Some interesting trivia that Michelle McLaughlin shares about quilts are:

*Years ago, it was a practice for the mistress of a Pennsylvania Dutch home to put out her best quilts on Sundays because she knew company was coming.

*If a woman could not read or write, she could at least sew and quilt. Women used quilts as a way to express themselves, historically, and giving her point of view.

*Quilts express a woman's voice of her time, her political views and national beliefs. There was a rose pattern that was known as a Democrat rose and one as the Whig rose.

Friday, March 30, 2012
LINDA KOEHLER/TIMES NEWS At a Palmerton Concourse Club meeting, Michelle McLaughlin displays a Centennial quilt from her husband's family, dating it to 1876, determined by the fabric that has the dates 1776-1876 printed on it.

"I'm passionate about antique quilts," says Michele McLaughlin of Emmaus.

A quiltmaker for over 30 years, she has become an avid collector of antique and vintage quilts. She thinks she probably has over 100.

"I began collecting when people started giving me old quilts. I feel responsible for them, so I've become their caretaker."

To Michelle, there is a mystique about quilts.

"They speak to people. I don't know if it's the energy the women use when they put them together or if it's the passion we historians and collectors have for them. It just seems fortuitous."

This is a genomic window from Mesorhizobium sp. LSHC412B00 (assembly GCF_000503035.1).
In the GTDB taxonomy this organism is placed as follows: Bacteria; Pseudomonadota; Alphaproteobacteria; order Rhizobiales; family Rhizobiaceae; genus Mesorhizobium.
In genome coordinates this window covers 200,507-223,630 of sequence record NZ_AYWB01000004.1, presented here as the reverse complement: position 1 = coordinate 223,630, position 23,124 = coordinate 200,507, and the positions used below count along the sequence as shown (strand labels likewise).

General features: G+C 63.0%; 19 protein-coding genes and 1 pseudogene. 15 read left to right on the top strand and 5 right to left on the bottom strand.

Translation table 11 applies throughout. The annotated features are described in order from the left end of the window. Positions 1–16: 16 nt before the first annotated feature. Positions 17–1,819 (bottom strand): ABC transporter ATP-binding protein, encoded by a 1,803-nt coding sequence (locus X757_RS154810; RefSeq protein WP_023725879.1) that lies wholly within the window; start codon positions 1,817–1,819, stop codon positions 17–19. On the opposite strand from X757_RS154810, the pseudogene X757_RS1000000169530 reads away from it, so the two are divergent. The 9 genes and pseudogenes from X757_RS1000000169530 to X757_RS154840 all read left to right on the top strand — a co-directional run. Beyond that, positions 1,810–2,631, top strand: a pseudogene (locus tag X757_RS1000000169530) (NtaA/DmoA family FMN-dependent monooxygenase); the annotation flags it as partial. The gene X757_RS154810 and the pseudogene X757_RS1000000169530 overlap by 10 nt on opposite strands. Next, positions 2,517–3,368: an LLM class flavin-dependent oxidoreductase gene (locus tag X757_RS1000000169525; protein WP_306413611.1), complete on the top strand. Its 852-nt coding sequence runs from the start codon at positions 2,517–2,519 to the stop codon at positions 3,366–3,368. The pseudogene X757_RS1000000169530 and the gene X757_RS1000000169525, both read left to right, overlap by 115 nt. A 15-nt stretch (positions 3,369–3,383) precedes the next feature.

Saturday, March 24, 2012
AL ZAGOFSKY/SPECIAL TO THE TIMES NEWS Freelance writer, Colleen Davis, launched a Facebook site, "Between the Pond and the Woods-Help for the weary caregiver", to create a sense of camaraderie for caregivers of dementia patients.

"Between the Pond and the Woods" is both the name of a forthcoming book by Colleen Davis of Albrightsville, and the title of a Facebook site that she developed to create a sense of camaraderie for caregivers of dementia patients.

It describes the third character in her art-follows-life story, her home in the Pocono Mountains, on a parcel straddling a wooded forest and Henning Pond, an almost magical place until just a few months ago.

Friday, March 23, 2012
ELSA KERSCHNER/TIMES NEWS Lori Carnes as Juliette Low told the story of the founding of Girl Scouts.

Juliette Gordon Low, portrayed by Lori Carnes, visited the Girl Scouts celebrating the anniversary of Girl Scouting in the United States.

She said she was born in 1860 at Savannah, Ga., and was nicknamed Daisy because she had the same name as her grandmother. The southern states began to secede from the union so the family moved to Chicago where people didn't like them because they were southerners.

Friday, March 23, 2012
Uniforms displayed are a Cadette/Senior Scout uniform from 1980, Senior Wing Scout from 1960, Senior Girl Scout from 1948, and a Mariner Girl Scout uniform from 1934,

Many troops of Girl Scouts congregated at the Liberty Museum in the basement of Zion Reformed UCC Church, Allentown, at 622 Hamilton St. The event was the kick-off of a year-long 100th anniversary celebration.

A program was held earlier this month and a scout exhibit will be on display until May 5.

As people look at the exhibit one leader is heard to say, "See the World Friendship Pin. It has changed." Many other things have changed over the years and long-time scouts who became leaders told about their time with the troops.